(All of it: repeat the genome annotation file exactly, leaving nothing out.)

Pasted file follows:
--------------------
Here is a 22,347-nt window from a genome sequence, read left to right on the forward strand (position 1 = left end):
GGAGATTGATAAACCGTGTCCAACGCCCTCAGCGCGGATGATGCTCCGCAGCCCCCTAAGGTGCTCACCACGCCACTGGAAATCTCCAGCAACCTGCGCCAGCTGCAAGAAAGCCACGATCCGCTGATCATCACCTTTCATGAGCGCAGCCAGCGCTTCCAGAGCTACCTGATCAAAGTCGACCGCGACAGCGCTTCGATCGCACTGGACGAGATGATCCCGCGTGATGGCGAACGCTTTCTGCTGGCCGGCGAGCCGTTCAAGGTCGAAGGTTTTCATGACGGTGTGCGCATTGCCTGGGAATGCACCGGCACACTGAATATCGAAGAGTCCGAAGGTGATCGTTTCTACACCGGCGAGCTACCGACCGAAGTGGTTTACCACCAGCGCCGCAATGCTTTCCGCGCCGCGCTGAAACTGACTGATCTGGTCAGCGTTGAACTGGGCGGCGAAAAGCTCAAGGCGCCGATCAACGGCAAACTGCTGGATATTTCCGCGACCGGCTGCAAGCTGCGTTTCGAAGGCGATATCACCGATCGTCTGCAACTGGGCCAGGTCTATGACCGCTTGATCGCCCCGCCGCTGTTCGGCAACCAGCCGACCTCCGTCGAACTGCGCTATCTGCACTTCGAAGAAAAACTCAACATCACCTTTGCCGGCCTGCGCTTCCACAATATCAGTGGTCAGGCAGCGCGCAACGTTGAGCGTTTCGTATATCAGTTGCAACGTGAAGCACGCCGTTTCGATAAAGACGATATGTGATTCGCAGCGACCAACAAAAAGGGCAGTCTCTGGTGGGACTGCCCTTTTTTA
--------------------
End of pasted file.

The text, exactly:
Here is a 22,347-nt window from a genome sequence, read left to right on the forward strand (position 1 = left end):
GGAGATTGATAAACCGTGTCCAACGCCCTCAGCGCGGATGATGCTCCGCAGCCCCCTAAGGTGCTCACCACGCCACTGGAAATCTCCAGCAACCTGCGCCAGCTGCAAGAAAGCCACGATCCGCTGATCATCACCTTTCATGAGCGCAGCCAGCGCTTCCAGAGCTACCTGATCAAAGTCGACCGCGACAGCGCTTCGATCGCACTGGACGAGATGATCCCGCGTGATGGCGAACGCTTTCTGCTGGCCGGCGAGCCGTTCAAGGTCGAAGGTTTTCATGACGGTGTGCGCATTGCCTGGGAATGCACCGGCACACTGAATATCGAAGAGTCCGAAGGTGATCGTTTCTACACCGGCGAGCTACCGACCGAAGTGGTTTACCACCAGCGCCGCAATGCTTTCCGCGCCGCGCTGAAACTGACTGATCTGGTCAGCGTTGAACTGGGCGGCGAAAAGCTCAAGGCGCCGATCAACGGCAAACTGCTGGATATTTCCGCGACCGGCTGCAAGCTGCGTTTCGAAGGCGATATCACCGATCGTCTGCAACTGGGCCAGGTCTATGACCGCTTGATCGCCCCGCCGCTGTTCGGCAACCAGCCGACCTCCGTCGAACTGCGCTATCTGCACTTCGAAGAAAAACTCAACATCACCTTTGCCGGCCTGCGCTTCCACAATATCAGTGGTCAGGCAGCGCGCAACGTTGAGCGTTTCGTATATCAGTTGCAACGTGAAGCACGCCGTTTCGATAAAGACGATATGTGATTCGCAGCGACCAACAAAAAGGGCAGTCTCTGGTGGGACTGCCCTTTTTTA